My mother has wild blackberries along her rural driveway. They grow in tangles, threading their way through other plants, seeking sun under the fir spires. While visiting, I ate a blackberry pie my mom baked, which was incredible—the berries, though tart, had a heady perfume and a concentrated blackberry flavor.
I decided to pick some berries so Mom could freeze them and make a pie for a future visitor. One morning I borrowed boots and a long-sleeved work shirt from my mother and headed out, carrying her "berry bucket," a souvenir from an Olympia Brewing tour our family took decades ago. I told her not to expect too much. The berries are tiny--the biggest no larger than my pinky fingertip. I told her to expect about two tablespoons.
I was pessimistic, not only because of the berries’ small size, but also because I hadn’t seen many ripe ones on the driveway earlier. “Look for the red ones,” Mom said. “Lift some leaves and you’ll find some ripe ones.”
When I got to her favorite berry patch, at first I saw only a few berries. I hunkered down to pick them and as I lifted the leaves away more ripe berries appeared, their deep purple hidden by leaf shadows. I picked, stooped or hunched, stepping into uneven ground with booted feet, working my way down the gravel driveway.
After a half hour of picking, I had picked over a cup of berries.
Lately I’ve been down about my writing. I’ve started sending my novel out to a few agents. So far, no one has leaped to represent me. I know intellectually that it’s a numbers game. I’ve only sent it to a handful of agents, while my friends tell stories of querying 50 or 100 agents before signing. I need to keep trying—only by sustained work will I see results. If I just work at it a little at a time, eventually my queries will add up. I can’t control the outcome, but I can control my effort, and I need to keep going. Keep picking, even if the berries aren’t easy to spot, even if the blackberry thorns prick and the mosquitoes bite.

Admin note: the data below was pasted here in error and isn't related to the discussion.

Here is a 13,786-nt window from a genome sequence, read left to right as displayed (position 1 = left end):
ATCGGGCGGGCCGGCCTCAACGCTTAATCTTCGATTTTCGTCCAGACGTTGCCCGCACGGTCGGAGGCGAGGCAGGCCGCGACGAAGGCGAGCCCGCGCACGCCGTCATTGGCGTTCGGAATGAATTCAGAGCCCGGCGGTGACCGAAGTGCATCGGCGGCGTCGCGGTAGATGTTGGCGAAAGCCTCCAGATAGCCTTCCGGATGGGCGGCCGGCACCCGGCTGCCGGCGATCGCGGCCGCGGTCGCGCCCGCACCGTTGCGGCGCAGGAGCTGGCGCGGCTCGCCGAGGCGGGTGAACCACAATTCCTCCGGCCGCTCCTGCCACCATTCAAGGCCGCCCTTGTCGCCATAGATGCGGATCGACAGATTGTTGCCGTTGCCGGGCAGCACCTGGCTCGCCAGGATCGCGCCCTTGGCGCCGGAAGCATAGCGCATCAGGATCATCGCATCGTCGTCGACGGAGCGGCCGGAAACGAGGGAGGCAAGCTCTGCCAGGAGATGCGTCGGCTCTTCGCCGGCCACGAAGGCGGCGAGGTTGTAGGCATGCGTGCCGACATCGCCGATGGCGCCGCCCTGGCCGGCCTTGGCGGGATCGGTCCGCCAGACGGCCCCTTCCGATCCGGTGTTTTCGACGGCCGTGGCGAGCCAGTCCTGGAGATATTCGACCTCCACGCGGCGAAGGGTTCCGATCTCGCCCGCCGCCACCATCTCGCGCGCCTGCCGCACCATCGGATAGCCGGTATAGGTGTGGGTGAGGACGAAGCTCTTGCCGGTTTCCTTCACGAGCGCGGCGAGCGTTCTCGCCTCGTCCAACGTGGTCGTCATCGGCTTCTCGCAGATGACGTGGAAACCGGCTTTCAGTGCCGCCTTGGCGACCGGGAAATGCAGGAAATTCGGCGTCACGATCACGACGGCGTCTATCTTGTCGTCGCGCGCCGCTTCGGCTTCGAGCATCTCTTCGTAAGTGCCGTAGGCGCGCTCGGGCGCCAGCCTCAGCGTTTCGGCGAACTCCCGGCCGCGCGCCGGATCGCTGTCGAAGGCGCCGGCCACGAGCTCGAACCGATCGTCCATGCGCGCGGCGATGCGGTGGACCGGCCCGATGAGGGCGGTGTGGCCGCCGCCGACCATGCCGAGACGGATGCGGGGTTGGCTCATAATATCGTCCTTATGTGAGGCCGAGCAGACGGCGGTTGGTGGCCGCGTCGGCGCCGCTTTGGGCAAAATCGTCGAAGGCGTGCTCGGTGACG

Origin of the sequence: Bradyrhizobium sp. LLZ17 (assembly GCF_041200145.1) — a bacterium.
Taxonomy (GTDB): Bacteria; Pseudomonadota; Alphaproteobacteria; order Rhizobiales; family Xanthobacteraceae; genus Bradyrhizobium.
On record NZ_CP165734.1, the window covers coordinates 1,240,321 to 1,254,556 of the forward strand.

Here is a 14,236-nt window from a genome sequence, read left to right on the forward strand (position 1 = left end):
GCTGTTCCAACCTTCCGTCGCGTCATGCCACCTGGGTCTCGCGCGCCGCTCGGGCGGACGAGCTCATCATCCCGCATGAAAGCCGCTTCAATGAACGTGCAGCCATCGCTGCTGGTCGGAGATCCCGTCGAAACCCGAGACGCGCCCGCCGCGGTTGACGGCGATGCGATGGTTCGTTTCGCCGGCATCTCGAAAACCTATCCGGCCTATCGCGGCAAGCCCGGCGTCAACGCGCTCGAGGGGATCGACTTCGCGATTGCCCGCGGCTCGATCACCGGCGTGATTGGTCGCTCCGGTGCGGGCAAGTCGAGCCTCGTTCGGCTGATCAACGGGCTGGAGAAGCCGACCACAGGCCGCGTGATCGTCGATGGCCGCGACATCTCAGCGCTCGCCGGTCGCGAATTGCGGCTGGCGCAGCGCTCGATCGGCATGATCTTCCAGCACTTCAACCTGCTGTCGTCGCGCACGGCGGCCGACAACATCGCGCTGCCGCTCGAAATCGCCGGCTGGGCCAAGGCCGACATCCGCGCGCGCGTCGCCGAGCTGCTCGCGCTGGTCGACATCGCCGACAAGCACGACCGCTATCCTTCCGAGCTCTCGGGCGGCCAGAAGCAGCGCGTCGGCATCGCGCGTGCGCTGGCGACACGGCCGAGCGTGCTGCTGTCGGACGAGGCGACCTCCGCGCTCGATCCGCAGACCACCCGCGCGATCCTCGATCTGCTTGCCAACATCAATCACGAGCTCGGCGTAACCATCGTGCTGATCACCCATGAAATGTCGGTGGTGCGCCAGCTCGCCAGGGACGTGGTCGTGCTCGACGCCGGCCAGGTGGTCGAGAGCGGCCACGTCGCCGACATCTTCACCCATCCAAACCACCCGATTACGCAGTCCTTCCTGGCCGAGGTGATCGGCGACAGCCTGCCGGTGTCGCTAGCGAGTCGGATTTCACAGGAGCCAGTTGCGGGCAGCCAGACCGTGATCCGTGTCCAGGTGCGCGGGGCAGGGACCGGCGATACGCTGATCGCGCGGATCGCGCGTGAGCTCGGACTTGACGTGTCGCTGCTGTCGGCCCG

When I returned to the house, I froze the berries after culling out the grass seeds. My mother will pick more berries, and eventually bake another pie when she has gathered enough. Wild blackberries are work, she says, but they taste so much better than the domesticated ones.
Ann Hillesland writes fiction and essays. Her work has appeared in many literary journals, including Fourth Genre, Bayou, The Laurel Review, and Sou’wester.
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